Romeo and Juliet
Royal Exchange Theatre, Manchester
Review by David Chadderton
Jacob Murray's production of Shakespeare's most popular love story is set in Italy in 1961 with a design by Ellen Cairns strongly influenced by the films of Fellini. The title characters are played by two young actors who have recently made notable debuts at the Royal Exchange: Andrew Garfield, who won a Most Promising Newcomer award for his performance in Kes last September and Gugu Mbatha-Raw, who appeared in Antony and Cleopatra in February.
Garfield and Mbatha-Raw are both excellent in the lead roles. Their affection and passion builds convincingly, especially during the 'balcony scene' (which does not use a balcony and does not lose anything from its absence) to a physical and emotional intensity that is extreme but which develops naturally. Garfield in particular has great stage charisma and will very quickly go from 'promising newcomer' to 'rising star' and beyond.
There are some very good performances from other members of the cast as well. Maggie McCarthy is very lively and funny as Juliet's nurse, but then her performance in the scene when she believes Juliet to be dead is heartbreakingly sad. Paul Herzberg gives a very strong performance as Lord Capulet with very good support from Pooky Quesnel as his wife. Faz Singhateh plays convincingly a Tybalt filled with anger and testosterone, and then is made to lie still on a stone slab in Juliet's tomb for the whole of the last scene.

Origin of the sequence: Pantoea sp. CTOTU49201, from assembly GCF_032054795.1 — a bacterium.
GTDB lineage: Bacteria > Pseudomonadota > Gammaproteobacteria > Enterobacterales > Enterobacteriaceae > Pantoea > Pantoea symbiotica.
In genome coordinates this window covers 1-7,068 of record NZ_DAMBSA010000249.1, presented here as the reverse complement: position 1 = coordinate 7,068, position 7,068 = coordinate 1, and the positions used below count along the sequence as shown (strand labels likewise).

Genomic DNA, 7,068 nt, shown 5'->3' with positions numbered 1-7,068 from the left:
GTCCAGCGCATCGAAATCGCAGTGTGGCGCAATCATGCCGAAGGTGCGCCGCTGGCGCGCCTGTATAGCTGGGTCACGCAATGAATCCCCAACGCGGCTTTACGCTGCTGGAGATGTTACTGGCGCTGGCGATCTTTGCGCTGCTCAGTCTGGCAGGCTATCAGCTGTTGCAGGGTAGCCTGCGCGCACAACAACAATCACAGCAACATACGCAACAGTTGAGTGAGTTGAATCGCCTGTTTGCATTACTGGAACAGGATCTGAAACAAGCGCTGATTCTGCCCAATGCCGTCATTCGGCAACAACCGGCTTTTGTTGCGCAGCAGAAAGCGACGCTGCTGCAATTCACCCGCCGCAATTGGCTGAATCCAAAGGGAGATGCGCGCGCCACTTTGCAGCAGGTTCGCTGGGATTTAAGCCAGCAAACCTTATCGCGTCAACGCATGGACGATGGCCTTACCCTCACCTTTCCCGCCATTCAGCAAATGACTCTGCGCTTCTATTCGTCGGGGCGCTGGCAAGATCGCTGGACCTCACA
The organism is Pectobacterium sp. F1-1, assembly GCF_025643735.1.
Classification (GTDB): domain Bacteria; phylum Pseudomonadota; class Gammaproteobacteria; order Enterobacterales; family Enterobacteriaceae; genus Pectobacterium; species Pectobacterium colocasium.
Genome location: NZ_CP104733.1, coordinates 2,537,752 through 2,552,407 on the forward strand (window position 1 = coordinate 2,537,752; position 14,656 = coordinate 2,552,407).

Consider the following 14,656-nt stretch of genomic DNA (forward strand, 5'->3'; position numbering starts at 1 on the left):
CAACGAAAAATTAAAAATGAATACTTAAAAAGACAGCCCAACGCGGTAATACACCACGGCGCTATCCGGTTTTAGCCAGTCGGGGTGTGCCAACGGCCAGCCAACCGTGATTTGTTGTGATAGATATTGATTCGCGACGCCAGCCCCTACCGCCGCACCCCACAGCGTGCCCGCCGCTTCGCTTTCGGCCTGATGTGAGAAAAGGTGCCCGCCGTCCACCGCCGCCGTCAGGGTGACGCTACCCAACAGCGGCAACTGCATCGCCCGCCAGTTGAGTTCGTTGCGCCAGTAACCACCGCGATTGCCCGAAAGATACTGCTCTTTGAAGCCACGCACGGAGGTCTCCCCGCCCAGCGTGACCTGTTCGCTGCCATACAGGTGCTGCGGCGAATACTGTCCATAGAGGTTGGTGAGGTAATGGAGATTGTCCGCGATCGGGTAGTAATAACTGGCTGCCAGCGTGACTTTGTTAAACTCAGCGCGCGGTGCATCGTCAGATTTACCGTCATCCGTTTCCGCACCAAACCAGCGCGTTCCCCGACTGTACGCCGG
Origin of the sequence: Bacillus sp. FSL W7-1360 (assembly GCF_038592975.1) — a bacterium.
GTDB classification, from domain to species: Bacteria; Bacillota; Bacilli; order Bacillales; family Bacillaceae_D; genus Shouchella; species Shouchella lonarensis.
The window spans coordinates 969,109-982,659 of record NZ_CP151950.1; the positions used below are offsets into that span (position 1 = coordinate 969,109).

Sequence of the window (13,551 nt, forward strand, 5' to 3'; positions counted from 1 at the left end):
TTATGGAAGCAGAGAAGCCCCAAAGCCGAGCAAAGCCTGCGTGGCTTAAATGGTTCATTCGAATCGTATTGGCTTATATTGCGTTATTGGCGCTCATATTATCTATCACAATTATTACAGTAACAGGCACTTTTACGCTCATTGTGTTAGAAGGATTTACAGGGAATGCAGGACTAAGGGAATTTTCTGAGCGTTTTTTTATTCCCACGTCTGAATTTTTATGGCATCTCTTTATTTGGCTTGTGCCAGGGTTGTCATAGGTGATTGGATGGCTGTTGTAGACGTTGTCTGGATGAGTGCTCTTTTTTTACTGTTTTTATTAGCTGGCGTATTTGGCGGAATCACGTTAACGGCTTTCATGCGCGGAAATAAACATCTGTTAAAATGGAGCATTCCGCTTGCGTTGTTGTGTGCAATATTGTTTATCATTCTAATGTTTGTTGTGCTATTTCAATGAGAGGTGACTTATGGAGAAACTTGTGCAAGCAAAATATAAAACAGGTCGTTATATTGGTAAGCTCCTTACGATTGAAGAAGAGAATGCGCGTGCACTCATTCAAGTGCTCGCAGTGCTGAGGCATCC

While most of the play is compelling to watch and at times quite exciting, the scenes between 'the lads' - Mercutio, Benvolio and Balthasar, or Sampson and Gregory - just do not come to life as they should and seem to be filled with lots of unnecessary, aimless movement. John Watts as Friar Laurence gives a very clear reading of the text, but his performance seems at times to belong to a different generation of Shakespearean performance to most of the others in the cast.
As so often with a design concept in Shakespeare, the design concept of this production does not add anything to the play, but then it does not distract from it and works nicely just as production design. Malcolm Ranson's fight sequences are very impressive and well-executed, adding nicely to the edge-of-the-seat tension during key moments of the play. Choreography by Shobna Gulati, best-known for playing Sunita in Coronation Street, is simple but very effective in the Capulet ball scene.
Director Jacob Murray recently showed his mastery of pace for comic effect with his production of Neil Simon's Come Blow Your Horn. For Romeo and Juliet he demonstrates the same skill for dramatic pace as he manipulates his audience from laughter to excitement to tears. This is a slick and entertaining production from the Royal Exchange that played to a packed opening night audience and deserves to do as well for the rest of its run.
"Romeo and Juliet" runs until 22nd October 2005